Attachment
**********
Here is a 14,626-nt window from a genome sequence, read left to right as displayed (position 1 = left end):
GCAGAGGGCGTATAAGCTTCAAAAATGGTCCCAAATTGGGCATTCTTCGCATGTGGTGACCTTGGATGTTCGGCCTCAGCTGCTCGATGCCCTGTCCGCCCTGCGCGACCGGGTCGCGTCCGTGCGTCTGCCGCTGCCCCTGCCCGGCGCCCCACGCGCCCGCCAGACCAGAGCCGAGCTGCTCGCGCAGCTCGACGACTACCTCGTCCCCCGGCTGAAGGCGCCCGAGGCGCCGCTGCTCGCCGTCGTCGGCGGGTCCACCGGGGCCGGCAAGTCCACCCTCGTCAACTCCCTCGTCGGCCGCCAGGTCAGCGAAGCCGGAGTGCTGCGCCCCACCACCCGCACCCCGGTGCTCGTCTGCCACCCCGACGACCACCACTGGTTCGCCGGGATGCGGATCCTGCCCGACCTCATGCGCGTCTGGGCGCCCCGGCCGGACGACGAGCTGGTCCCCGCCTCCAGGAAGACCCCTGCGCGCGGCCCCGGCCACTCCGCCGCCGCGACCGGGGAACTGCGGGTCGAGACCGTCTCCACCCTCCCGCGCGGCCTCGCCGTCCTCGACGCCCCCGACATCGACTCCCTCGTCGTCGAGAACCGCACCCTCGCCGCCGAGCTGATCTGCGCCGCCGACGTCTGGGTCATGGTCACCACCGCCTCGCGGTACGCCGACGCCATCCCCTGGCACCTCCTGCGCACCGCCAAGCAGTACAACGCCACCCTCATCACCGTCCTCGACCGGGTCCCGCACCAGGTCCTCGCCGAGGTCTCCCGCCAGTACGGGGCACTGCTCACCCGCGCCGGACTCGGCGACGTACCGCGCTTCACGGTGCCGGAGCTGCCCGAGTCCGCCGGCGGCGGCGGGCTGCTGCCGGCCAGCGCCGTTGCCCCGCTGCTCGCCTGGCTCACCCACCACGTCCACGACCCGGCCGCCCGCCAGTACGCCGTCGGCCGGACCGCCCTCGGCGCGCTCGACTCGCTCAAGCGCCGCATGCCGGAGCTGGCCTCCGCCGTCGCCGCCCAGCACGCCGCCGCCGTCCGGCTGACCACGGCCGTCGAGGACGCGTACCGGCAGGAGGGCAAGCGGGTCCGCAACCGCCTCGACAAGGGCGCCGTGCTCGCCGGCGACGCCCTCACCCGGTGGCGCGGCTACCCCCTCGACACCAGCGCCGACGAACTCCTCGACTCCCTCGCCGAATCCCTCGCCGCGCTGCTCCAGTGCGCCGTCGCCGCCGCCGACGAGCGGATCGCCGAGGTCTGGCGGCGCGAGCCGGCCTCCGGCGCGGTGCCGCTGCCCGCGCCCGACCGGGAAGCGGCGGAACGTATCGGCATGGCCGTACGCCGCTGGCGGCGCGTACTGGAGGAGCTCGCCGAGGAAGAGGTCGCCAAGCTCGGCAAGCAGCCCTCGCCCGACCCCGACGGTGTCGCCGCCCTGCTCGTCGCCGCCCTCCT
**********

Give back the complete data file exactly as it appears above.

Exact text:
Here is a 14,626-nt window from a genome sequence, read left to right as displayed (position 1 = left end):
GCAGAGGGCGTATAAGCTTCAAAAATGGTCCCAAATTGGGCATTCTTCGCATGTGGTGACCTTGGATGTTCGGCCTCAGCTGCTCGATGCCCTGTCCGCCCTGCGCGACCGGGTCGCGTCCGTGCGTCTGCCGCTGCCCCTGCCCGGCGCCCCACGCGCCCGCCAGACCAGAGCCGAGCTGCTCGCGCAGCTCGACGACTACCTCGTCCCCCGGCTGAAGGCGCCCGAGGCGCCGCTGCTCGCCGTCGTCGGCGGGTCCACCGGGGCCGGCAAGTCCACCCTCGTCAACTCCCTCGTCGGCCGCCAGGTCAGCGAAGCCGGAGTGCTGCGCCCCACCACCCGCACCCCGGTGCTCGTCTGCCACCCCGACGACCACCACTGGTTCGCCGGGATGCGGATCCTGCCCGACCTCATGCGCGTCTGGGCGCCCCGGCCGGACGACGAGCTGGTCCCCGCCTCCAGGAAGACCCCTGCGCGCGGCCCCGGCCACTCCGCCGCCGCGACCGGGGAACTGCGGGTCGAGACCGTCTCCACCCTCCCGCGCGGCCTCGCCGTCCTCGACGCCCCCGACATCGACTCCCTCGTCGTCGAGAACCGCACCCTCGCCGCCGAGCTGATCTGCGCCGCCGACGTCTGGGTCATGGTCACCACCGCCTCGCGGTACGCCGACGCCATCCCCTGGCACCTCCTGCGCACCGCCAAGCAGTACAACGCCACCCTCATCACCGTCCTCGACCGGGTCCCGCACCAGGTCCTCGCCGAGGTCTCCCGCCAGTACGGGGCACTGCTCACCCGCGCCGGACTCGGCGACGTACCGCGCTTCACGGTGCCGGAGCTGCCCGAGTCCGCCGGCGGCGGCGGGCTGCTGCCGGCCAGCGCCGTTGCCCCGCTGCTCGCCTGGCTCACCCACCACGTCCACGACCCGGCCGCCCGCCAGTACGCCGTCGGCCGGACCGCCCTCGGCGCGCTCGACTCGCTCAAGCGCCGCATGCCGGAGCTGGCCTCCGCCGTCGCCGCCCAGCACGCCGCCGCCGTCCGGCTGACCACGGCCGTCGAGGACGCGTACCGGCAGGAGGGCAAGCGGGTCCGCAACCGCCTCGACAAGGGCGCCGTGCTCGCCGGCGACGCCCTCACCCGGTGGCGCGGCTACCCCCTCGACACCAGCGCCGACGAACTCCTCGACTCCCTCGCCGAATCCCTCGCCGCGCTGCTCCAGTGCGCCGTCGCCGCCGCCGACGAGCGGATCGCCGAGGTCTGGCGGCGCGAGCCGGCCTCCGGCGCGGTGCCGCTGCCCGCGCCCGACCGGGAAGCGGCGGAACGTATCGGCATGGCCGTACGCCGCTGGCGGCGCGTACTGGAGGAGCTCGCCGAGGAAGAGGTCGCCAAGCTCGGCAAGCAGCCCTCGCCCGACCCCGACGGTGTCGCCGCCCTGCTCGTCGCCGCCCTCCT